That said, once those thresholds have been crossed, it clearly makes the nature of the crime more grave, more serious, if large numbers of people are dying.

So if we look at the way that the International Tribunal for Former Yugoslavia treated the siege of Sarajevo, the prosecutors mistakenly felt that they shouldn't press starvation charges against the Bosnian Serb besieging commanders on the grounds that people had not starved en masse. The law actually does not say that people need to starve to death en masse. The act of deliberate deprivation needs to have been undertaken for the act to be prohibited.

The New Humanitarian: If Israel is committing the crime of starvation – or other related crimes – in Gaza, what avenues exist to hold it accountable for that?

De Waal: There is the International Criminal Court, which could hold individuals accountable for committing these crimes or being in a command position. That would take a long time, and it might have a deterrent effect if the ICC were to indicate that it is going to undertake such investigations.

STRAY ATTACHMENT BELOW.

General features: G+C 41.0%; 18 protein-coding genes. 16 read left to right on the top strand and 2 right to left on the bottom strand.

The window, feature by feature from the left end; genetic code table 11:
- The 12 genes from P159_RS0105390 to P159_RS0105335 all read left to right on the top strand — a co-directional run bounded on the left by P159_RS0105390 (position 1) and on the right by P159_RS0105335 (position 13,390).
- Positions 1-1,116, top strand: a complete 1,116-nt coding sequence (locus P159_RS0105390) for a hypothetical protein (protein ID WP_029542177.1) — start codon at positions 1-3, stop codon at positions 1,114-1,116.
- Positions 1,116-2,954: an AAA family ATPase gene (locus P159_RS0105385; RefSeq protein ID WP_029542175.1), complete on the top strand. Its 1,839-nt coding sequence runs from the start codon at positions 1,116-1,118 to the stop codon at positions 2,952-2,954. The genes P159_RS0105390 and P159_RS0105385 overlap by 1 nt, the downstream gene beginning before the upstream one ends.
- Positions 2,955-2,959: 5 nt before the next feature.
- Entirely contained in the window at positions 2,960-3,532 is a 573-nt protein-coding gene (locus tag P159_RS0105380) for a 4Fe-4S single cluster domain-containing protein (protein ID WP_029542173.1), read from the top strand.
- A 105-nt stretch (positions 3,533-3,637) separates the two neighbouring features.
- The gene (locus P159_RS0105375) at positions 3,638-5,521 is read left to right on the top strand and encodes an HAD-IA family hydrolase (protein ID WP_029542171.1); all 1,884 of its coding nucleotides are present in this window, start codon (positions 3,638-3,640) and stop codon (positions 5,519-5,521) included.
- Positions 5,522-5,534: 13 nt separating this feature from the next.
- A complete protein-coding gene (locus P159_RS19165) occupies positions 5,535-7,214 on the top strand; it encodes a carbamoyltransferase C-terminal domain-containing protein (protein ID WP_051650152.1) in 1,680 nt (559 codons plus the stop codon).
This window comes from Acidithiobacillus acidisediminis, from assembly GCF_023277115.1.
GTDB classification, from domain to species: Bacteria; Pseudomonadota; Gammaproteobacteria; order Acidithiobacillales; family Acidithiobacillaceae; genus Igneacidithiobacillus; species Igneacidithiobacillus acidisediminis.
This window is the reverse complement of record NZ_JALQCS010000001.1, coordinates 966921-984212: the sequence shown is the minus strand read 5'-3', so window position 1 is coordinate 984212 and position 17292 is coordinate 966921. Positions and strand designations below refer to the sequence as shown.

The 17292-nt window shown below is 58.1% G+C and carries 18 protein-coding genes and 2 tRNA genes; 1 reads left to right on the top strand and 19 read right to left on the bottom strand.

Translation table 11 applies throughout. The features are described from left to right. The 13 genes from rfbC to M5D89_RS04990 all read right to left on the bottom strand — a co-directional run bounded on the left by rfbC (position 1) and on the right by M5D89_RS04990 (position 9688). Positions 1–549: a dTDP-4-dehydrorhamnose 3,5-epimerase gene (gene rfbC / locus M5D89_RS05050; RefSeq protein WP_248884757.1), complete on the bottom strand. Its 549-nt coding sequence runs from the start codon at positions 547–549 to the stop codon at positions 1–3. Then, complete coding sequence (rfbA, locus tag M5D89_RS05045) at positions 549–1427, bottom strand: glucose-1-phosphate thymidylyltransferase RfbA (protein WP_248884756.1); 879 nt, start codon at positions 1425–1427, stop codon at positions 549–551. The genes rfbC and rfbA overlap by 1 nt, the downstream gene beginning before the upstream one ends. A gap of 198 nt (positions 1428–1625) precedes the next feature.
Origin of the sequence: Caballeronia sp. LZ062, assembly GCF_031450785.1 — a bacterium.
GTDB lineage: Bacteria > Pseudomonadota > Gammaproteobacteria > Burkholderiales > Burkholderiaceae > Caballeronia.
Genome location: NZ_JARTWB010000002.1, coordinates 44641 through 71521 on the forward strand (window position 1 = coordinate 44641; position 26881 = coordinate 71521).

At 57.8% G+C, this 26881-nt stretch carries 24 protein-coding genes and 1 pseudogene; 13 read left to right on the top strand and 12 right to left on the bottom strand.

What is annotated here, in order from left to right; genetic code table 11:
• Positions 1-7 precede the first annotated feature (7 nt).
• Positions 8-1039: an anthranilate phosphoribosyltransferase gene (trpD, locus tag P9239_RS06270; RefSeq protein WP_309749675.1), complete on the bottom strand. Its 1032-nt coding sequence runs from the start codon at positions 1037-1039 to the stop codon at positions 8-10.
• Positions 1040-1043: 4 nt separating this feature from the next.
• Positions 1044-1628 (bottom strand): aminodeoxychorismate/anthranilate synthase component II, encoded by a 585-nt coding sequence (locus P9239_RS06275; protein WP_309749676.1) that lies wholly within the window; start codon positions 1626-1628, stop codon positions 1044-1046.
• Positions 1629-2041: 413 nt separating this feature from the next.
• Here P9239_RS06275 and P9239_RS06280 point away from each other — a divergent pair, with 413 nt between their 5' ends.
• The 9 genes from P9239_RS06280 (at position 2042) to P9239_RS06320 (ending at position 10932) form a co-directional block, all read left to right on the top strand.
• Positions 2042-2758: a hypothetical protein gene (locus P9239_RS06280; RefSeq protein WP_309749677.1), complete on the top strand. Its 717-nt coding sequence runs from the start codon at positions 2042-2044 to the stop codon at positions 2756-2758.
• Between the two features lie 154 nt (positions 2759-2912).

The immediate possible impact is through the International Court of Justice, and the judges are, as we speak, deliberating on the case brought by South Africa. At this stage, all the ICJ needs to do is ascertain that there is a plausible case that maybe actions prohibited under the Genocide Convention are taking place, and that's a relatively low bar. 

The court could instruct Israel to do one of a number of things: It could instruct Israel to cease all hostilities in Gaza. That was the first request of the South African application. In my personal view, it's unlikely to instruct Israel to do that because Israel is in a war and the other belligerent, Hamas, is not involved in the case. So the court could not instruct Hamas also to cease hostilities.